The E&P market in Brazil is dominated by Petrobras. However, there are a number of smaller companies who have the concessions to small areas or have entered into partnerships with the larger firms. Only 10 firms hold more than 1% of concession areas with these same ten companies controlling almost 90% of the total concession areas.
Currently, almost half of Brazil’s total oil production comes from 5 fields located offshore in the Campos Basin of Rio de Janeiro. The Roncador, Marlim, Marlim Sul, Marlim Leste, and Barracuda fields, which Petrobras operates, each produced between 100,000 to 350,000 barrels of oil per day in 2010. While the Campos basin continues to produce the majority of Brazil’s oil, the Santos basin is attracting the most attention due to its pre-salt fields. The Santos basin contains some of the largest potential reserves in Brazil and the world, and includes the Franca, Lara, Florim, Lula, and the Guará South fields.
As noted, Petrobras’ 2011-2015 Business Plan calls for USD$ 224.7 billion in spending during that time period. The company’s investment strategy has an aggressive focus on E&P, especially in the pre-salt areas. The investment plan allots USD$ 127.5 billion to boost and revamp Petrobras’ exploration and production activities and that total E&P spending accounts for 57% of Petrobras’ total projected investments during that 4 year business plan. The US$ 224.7 billion will be distributed among 688 current or new projects. There will be 19 very large E&P projects, expected to eventually add 2.3 million barrels of oil daily to Brazil’s production total. Approximately 65% of the company’s capital expenditures investment will go to production development. Petrobras will also drill over 1,000 new offshore wells from 2011-2015 and its total investments will reflect spending 40% of the total for exploration and the other 60% for production development. The company estimates its reserves will double by 2020 and expects to keep their discovery cost for future reserves at less than $2 per barrel. Currently, Petrobras has 123 offshore rigs, of which 78 are fixed and 45 are floating.
OGX, which was started in 2007 by the Brazilian billionaire, Eike Batista, is one of the fastest growing oil companies in Brazil and globally. OGX is staffed with experienced veterans of the oil industry, many of whom previously worked for Petrobras. Although the company is currently only doing exploration, they have cited potential reserves of approximately 10.8 billion barrels of oil equivalent, and are aggressively developing their capabilities to produce the oil from their proven reserves. Their primary field is Waimea, located in the Campos Basin, which will begin production in October of this year. In 2013, the company expects to begin production in their holdings in their Waikiki basin. Their current business plan estimates the company will produce 730,000 barrels of oil equivalent daily and by 2019 the production figure is projected to be 1.4 million. OGX holds a diversified portfolio of oil blocks, both on and offshore. Many of their holdings are in shallow waters and not covered by the rules and regulation regarding participation in the deep water pre-salt areas. The company also holds various oil blocks in Colombia.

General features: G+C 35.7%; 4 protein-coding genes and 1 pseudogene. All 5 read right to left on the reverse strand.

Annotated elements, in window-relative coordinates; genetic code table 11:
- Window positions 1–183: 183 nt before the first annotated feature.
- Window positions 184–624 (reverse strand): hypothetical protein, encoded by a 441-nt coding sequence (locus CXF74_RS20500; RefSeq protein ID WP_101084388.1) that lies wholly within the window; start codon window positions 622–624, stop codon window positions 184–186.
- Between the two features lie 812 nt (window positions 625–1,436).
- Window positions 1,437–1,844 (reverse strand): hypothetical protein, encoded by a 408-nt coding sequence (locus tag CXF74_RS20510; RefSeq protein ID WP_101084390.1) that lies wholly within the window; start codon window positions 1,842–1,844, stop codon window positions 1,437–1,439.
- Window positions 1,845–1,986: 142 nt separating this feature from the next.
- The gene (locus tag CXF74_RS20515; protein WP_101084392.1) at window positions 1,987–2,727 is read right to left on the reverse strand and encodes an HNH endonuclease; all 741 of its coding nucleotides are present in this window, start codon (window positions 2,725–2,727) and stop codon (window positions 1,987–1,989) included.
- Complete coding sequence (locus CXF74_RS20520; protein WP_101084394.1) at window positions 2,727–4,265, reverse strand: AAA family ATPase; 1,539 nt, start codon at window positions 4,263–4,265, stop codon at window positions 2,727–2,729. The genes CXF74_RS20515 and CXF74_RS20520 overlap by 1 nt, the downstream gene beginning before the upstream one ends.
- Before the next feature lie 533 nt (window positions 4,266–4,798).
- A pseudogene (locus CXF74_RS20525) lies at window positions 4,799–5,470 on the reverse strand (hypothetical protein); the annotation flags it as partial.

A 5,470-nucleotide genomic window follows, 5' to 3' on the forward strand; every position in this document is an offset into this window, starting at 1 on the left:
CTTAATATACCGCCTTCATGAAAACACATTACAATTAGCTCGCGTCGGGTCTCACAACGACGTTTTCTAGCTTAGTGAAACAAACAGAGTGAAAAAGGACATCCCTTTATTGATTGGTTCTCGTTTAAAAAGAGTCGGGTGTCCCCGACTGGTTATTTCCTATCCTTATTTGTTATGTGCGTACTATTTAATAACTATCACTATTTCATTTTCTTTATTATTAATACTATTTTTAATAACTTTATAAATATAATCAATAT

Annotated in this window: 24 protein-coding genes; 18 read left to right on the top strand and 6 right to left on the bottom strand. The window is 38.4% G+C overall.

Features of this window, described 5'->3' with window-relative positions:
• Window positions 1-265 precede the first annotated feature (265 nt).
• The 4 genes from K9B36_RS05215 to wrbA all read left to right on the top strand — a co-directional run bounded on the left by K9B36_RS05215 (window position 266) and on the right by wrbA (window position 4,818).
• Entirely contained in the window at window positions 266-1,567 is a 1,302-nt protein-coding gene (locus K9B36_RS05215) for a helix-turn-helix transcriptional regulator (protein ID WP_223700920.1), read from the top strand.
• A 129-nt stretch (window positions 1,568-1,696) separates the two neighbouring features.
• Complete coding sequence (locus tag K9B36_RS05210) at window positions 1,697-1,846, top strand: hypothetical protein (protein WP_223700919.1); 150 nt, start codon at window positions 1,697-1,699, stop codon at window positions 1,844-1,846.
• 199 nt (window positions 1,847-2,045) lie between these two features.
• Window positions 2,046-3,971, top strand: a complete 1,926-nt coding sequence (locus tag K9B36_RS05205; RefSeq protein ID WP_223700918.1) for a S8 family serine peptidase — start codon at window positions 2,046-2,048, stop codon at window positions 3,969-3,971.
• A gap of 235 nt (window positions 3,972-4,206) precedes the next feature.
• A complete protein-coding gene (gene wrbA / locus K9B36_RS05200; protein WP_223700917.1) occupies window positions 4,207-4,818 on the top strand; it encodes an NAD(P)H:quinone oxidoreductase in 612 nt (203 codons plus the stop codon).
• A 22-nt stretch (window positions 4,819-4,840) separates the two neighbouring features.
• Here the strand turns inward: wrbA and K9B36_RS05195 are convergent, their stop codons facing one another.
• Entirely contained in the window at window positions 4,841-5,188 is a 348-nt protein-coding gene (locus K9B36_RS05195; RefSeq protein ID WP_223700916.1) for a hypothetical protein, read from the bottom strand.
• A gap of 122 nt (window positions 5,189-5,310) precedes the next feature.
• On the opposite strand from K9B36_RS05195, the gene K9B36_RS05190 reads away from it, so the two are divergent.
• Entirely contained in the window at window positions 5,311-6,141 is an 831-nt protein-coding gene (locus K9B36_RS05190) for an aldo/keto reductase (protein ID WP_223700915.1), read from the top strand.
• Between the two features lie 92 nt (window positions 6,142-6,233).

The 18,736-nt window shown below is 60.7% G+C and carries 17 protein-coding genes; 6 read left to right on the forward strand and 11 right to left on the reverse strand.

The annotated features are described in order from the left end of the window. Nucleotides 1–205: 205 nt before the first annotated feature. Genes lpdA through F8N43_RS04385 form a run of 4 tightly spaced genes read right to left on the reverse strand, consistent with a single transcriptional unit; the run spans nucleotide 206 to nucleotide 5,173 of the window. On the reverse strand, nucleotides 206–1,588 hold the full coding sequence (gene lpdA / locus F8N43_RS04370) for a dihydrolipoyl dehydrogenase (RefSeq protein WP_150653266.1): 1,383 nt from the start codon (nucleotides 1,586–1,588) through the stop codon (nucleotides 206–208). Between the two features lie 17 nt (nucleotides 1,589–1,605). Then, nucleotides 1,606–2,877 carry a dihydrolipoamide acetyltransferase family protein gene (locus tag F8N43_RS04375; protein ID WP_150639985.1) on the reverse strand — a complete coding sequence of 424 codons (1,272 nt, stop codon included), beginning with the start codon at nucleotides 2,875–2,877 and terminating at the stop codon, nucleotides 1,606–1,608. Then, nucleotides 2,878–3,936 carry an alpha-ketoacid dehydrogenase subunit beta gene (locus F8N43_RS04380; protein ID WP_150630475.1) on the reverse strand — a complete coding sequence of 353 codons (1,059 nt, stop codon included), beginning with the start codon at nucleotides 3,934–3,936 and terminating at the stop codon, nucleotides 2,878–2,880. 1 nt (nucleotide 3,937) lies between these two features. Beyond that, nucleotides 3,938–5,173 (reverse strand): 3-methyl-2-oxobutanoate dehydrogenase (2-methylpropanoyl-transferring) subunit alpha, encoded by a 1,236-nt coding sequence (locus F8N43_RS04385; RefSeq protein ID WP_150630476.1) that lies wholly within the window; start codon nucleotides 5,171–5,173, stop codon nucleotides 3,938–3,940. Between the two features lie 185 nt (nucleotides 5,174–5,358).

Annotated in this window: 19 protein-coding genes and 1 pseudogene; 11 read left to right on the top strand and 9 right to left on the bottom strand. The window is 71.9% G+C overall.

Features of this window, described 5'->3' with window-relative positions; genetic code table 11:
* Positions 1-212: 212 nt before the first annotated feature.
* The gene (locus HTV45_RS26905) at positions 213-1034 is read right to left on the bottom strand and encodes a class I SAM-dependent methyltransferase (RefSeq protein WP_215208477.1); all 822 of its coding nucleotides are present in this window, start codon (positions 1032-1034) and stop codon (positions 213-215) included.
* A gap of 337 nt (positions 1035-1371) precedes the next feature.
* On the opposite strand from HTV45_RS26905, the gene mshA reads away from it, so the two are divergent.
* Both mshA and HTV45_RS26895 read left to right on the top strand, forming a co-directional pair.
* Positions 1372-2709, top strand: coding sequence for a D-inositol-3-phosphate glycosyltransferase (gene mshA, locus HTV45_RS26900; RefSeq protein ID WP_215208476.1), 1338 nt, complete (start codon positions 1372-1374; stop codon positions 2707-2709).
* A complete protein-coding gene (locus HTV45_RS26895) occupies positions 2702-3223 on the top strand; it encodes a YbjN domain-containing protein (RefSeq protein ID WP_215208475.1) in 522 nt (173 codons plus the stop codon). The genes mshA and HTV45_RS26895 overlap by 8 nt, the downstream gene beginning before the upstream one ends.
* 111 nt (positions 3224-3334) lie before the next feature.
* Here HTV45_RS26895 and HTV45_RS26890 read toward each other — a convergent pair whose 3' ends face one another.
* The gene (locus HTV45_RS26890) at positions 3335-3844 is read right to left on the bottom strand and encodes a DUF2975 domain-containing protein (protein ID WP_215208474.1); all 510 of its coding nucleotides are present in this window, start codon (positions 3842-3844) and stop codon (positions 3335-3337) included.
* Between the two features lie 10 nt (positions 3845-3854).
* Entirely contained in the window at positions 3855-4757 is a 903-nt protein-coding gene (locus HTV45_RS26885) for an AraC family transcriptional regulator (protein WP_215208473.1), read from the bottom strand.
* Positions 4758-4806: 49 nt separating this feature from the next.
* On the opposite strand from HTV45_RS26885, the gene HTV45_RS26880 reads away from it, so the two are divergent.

In regard to their offshore holdings, OGX has a demand for a total of 48 drilling units. Of these, 23 will be used in the Campos Basin discoveries, including 12 FHP1 vessels 11 WHPs2. In order to further increase their production schedules to see production sooner, the company’s strategy is to contract for their production equipment 2-3 years in advance of their actual need for the equipment.
HRT O&G is a fast growing Brazilian company that has expanded their reserves through aggressive exploration and through a series of mergers and acquisitions. The company’s primary Brazilian operation is located in the Solimões Basin in the Amazon. They have the third largest concession area of all the companies in Brazil, and are scheduled to ramp up their exploration dramatically in the coming years. The company holds a working interest of around 55% in 21 blocks in the Solimões Basin. These blocks may hold potential reserves of between 4 to 6 billion barrels of light crude oil and 10 to 20 trillion feet3 of natural gas.
In addition to the mentioned Brazilian companies, there are also a number of international oil firms operating in Brazil. A number of these firms have their offices for Brazil and Latin America located in the Brazil. Royal Dutch Shell has had a presence in Brazil for a number of years and has recently launched Phase II of their Parque das Conchas project. They are the main operator in this project but they are partnered with Petrobras and OGNC. This field is expected to yield around 100,000 barrels of oil equivalent daily when the project is complete.
Repsol, a Spanish oil company, currently participates in 21 oil blocks in the offshore Campos and Espirito Santos basins. Repsol has allotted US$500 million to investment in Brazil through their Horizon 2014 plan. Furthermore, in December 2010 a Chinese company, Sinopec, bought capital in Repsol Brazil, creating one of the largest private energy companies in Brazil, valued at over USD $17 billion. Repsol and Sinopec will have a 60/40 percent split in the ownership of Repsol’s Brazil holdings. Recently, Repsol sold its distribution arm in Brazil as this disinvestment, allows them, like many other companies, to place an even greater emphasis on the upstream segments of E&P.